1. the development platforms, for each developer;
  2. the continuous integration slaves where the builds and tests will be run (including sometimes the CI server itself).

The development platforms

The simple (but dirty) way

You’ve seen previously the  genymotion.config  declaration containing local properties. On the development machine, we can paste them into the genymotion-dev.gradle file in order to store them.

Then, before a  git commit , we will be careful to avoid adding local parameters (git add -p for the win!).

As stated in the title, this method is simple but dirty. Gradle proposes other simpler and cleaner ways to set this kind of information locally without adding them directly into the project.

The Local Properties

At the Android project root, we can find a file where we can set our local Genymotion settings. This file is supposed to be added by Android Studio, but you can create it if needed and add the following lines:

When set into this file, properties are directly accessible into you build script and can be used this way:


The Genymotion way

Another solution, very specific to the Gradle plugin for Genymotion, is to add these lines to the file, instead of the one defined before:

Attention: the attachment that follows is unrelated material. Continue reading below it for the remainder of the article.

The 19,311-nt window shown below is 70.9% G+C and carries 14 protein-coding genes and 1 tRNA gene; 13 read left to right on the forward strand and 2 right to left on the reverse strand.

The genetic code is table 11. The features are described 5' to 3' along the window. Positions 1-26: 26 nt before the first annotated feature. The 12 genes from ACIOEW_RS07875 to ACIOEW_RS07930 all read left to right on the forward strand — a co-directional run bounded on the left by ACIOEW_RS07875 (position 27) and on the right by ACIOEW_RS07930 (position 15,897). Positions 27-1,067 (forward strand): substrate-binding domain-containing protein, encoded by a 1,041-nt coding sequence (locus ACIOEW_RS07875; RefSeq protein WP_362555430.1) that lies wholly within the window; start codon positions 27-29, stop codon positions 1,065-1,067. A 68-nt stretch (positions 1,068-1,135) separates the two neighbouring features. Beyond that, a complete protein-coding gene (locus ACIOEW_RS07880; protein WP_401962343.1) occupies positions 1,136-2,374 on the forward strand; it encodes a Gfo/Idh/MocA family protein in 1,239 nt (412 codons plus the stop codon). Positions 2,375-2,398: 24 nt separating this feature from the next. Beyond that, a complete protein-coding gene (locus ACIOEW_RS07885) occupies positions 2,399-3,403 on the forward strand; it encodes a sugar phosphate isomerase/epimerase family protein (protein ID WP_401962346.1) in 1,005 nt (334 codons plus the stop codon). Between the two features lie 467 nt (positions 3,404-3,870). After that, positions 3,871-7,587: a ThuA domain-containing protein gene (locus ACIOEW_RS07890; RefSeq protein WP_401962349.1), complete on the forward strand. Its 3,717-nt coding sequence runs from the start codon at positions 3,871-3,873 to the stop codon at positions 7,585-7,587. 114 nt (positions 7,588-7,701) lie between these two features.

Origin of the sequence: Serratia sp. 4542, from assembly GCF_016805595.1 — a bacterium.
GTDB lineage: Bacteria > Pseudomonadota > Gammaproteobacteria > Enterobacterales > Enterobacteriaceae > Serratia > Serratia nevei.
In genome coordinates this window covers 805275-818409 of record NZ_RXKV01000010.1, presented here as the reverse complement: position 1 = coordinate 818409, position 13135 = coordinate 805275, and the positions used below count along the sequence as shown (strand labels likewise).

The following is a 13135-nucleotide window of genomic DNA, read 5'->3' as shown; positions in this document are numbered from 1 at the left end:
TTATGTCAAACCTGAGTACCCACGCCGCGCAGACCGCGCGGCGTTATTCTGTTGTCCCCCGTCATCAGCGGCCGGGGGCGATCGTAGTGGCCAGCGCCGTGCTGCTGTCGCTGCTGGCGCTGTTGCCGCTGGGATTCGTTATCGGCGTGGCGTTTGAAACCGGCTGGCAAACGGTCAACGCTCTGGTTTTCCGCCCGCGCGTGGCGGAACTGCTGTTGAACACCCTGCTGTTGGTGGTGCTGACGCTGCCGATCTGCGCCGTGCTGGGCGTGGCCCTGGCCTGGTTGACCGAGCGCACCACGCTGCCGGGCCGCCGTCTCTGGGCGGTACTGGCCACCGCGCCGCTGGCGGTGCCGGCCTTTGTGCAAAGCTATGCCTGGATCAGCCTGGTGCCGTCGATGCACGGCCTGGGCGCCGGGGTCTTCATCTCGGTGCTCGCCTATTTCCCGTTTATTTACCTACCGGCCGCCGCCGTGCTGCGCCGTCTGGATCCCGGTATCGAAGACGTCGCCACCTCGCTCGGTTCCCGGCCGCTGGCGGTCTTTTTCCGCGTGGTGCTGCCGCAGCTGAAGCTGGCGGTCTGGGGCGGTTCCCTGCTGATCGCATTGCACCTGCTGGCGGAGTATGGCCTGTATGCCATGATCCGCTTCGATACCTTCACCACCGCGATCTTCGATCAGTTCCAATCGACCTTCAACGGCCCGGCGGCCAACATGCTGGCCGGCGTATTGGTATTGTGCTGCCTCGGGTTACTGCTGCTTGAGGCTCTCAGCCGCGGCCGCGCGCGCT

This way, you will directly set Genymotion properties for your build, without needing to add content into your Gradle files.

As must be ignored by your versioning system, you will have less chances to leak information and it will be simpler to use.

To Note

The file is generated by Android Studio, its header contains a big warning asking to not modify it because “the content can be erased”.

According to (a discussion I had with) the Android SDK team, this file is actually properly accessed by Android Studio and if you add content, it should not be lost in the future. As it is part of the development environment, we can consider safe enough to use as the content can rarely be removed.

It is natural to set this value on the development environment but it is harder to do it from the continuous integration server, right after a git clone.